About the Refuge

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From late April through early May, hundreds of thousands of shorebirds concentrate on the muddy tideflats of Grays Harbor Estuary on the Washington Coast. Grays Harbor Estuary is one of four major staging areas for shorebirds in North America and one of the largest concentrations of shorebirds on the west coast, south of Alaska. Shorebirds gather here in the spring to feed, store up fat reserves, and rest for the non-stop flight to their northern breeding grounds.


Arctic-bound shorebirds, coming from as far south as Argentina, are among the world's greatest migrants; many travel over 15,000 miles round trip. From June through October the shorebirds return to the estuary in lesser concentrations on their way south during the longer fall migration period. Thousands of shorebirds, primarily dunlin, stay for the winter.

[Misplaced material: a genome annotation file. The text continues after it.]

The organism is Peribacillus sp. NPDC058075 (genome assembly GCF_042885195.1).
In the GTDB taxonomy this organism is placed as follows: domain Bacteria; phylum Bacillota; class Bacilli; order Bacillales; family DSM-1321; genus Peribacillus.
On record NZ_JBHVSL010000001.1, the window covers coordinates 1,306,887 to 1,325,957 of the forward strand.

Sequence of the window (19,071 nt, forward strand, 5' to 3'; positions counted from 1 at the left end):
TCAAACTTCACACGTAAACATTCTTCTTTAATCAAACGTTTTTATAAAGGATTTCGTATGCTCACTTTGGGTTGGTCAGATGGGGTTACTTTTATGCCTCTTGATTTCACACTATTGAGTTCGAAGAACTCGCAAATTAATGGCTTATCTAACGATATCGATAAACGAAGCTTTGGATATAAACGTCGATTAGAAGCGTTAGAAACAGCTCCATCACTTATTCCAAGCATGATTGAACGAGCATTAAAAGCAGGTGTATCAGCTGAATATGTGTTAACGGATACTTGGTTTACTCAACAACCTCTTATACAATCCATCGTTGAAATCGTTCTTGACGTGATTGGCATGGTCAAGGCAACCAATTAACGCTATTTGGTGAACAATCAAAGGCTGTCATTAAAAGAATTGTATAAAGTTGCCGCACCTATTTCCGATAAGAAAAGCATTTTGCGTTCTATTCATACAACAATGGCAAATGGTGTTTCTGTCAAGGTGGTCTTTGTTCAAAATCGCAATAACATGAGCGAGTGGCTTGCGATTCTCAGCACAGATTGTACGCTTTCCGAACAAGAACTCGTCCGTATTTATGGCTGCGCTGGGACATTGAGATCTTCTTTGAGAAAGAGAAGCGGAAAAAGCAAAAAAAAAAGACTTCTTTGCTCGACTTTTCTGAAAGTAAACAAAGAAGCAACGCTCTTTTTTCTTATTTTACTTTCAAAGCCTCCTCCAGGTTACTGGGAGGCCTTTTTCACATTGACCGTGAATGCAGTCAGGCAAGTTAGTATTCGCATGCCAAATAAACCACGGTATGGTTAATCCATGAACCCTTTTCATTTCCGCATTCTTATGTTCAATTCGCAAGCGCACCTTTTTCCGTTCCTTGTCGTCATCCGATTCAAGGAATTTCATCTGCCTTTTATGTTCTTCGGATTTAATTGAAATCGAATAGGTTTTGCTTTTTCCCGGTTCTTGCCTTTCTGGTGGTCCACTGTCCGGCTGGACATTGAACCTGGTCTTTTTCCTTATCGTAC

To protect this important shorebird habitat, Congress authorized the establishment of Grays Harbor National Wildlife Refuge in 1988. Managed by the U.S. Fish and Wildlife Service as part of the National Wildlife Refuge System, Grays Harbor NWR was established in 1990 and is located in the northeast corner of Grays Harbor estuary. It encompasses about 1,500 acres of intertidal mudflats, salt marsh and uplands. In 1996, Grays Harbor Estuary was designated a hemispheric reserve by the Western Hemisphere Shorebird Reserve Network as a site of international significance.